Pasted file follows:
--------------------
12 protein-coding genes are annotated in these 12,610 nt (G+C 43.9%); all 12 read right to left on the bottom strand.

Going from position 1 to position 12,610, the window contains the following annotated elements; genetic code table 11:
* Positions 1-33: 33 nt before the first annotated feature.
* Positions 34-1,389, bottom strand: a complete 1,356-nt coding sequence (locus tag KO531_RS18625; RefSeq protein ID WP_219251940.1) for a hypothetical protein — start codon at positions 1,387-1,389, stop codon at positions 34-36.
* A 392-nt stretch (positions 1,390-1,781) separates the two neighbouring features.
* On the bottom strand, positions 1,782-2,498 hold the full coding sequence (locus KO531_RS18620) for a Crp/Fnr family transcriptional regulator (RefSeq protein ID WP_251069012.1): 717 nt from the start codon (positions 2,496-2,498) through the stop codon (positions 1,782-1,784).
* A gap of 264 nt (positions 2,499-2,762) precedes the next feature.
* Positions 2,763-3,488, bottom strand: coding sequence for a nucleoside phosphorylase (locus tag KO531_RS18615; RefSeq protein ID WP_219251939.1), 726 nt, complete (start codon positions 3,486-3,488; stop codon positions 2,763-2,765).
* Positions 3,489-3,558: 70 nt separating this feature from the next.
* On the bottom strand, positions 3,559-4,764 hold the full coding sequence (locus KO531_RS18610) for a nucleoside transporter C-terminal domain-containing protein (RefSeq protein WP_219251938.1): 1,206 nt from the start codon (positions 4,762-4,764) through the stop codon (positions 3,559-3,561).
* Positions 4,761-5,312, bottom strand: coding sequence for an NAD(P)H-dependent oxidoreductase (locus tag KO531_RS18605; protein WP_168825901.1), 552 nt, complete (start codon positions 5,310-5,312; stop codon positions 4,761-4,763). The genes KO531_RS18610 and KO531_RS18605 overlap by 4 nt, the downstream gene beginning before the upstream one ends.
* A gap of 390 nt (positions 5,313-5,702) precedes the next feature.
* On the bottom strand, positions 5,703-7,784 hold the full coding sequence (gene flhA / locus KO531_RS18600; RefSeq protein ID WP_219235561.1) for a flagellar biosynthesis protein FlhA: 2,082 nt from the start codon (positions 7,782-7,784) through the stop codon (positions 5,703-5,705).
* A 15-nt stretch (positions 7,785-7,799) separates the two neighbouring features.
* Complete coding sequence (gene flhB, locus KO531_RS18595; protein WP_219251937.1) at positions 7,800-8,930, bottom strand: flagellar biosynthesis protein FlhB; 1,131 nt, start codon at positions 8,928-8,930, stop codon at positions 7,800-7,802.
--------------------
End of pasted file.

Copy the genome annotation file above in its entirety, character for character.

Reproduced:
12 protein-coding genes are annotated in these 12,610 nt (G+C 43.9%); all 12 read right to left on the bottom strand.

Going from position 1 to position 12,610, the window contains the following annotated elements; genetic code table 11:
* Positions 1-33: 33 nt before the first annotated feature.
* Positions 34-1,389, bottom strand: a complete 1,356-nt coding sequence (locus tag KO531_RS18625; RefSeq protein ID WP_219251940.1) for a hypothetical protein — start codon at positions 1,387-1,389, stop codon at positions 34-36.
* A 392-nt stretch (positions 1,390-1,781) separates the two neighbouring features.
* On the bottom strand, positions 1,782-2,498 hold the full coding sequence (locus KO531_RS18620) for a Crp/Fnr family transcriptional regulator (RefSeq protein ID WP_251069012.1): 717 nt from the start codon (positions 2,496-2,498) through the stop codon (positions 1,782-1,784).
* A gap of 264 nt (positions 2,499-2,762) precedes the next feature.
* Positions 2,763-3,488, bottom strand: coding sequence for a nucleoside phosphorylase (locus tag KO531_RS18615; RefSeq protein ID WP_219251939.1), 726 nt, complete (start codon positions 3,486-3,488; stop codon positions 2,763-2,765).
* Positions 3,489-3,558: 70 nt separating this feature from the next.
* On the bottom strand, positions 3,559-4,764 hold the full coding sequence (locus KO531_RS18610) for a nucleoside transporter C-terminal domain-containing protein (RefSeq protein WP_219251938.1): 1,206 nt from the start codon (positions 4,762-4,764) through the stop codon (positions 3,559-3,561).
* Positions 4,761-5,312, bottom strand: coding sequence for an NAD(P)H-dependent oxidoreductase (locus tag KO531_RS18605; protein WP_168825901.1), 552 nt, complete (start codon positions 5,310-5,312; stop codon positions 4,761-4,763). The genes KO531_RS18610 and KO531_RS18605 overlap by 4 nt, the downstream gene beginning before the upstream one ends.
* A gap of 390 nt (positions 5,313-5,702) precedes the next feature.
* On the bottom strand, positions 5,703-7,784 hold the full coding sequence (gene flhA / locus KO531_RS18600; RefSeq protein ID WP_219235561.1) for a flagellar biosynthesis protein FlhA: 2,082 nt from the start codon (positions 7,782-7,784) through the stop codon (positions 5,703-5,705).
* A 15-nt stretch (positions 7,785-7,799) separates the two neighbouring features.
* Complete coding sequence (gene flhB, locus KO531_RS18595; protein WP_219251937.1) at positions 7,800-8,930, bottom strand: flagellar biosynthesis protein FlhB; 1,131 nt, start codon at positions 8,928-8,930, stop codon at positions 7,800-7,802.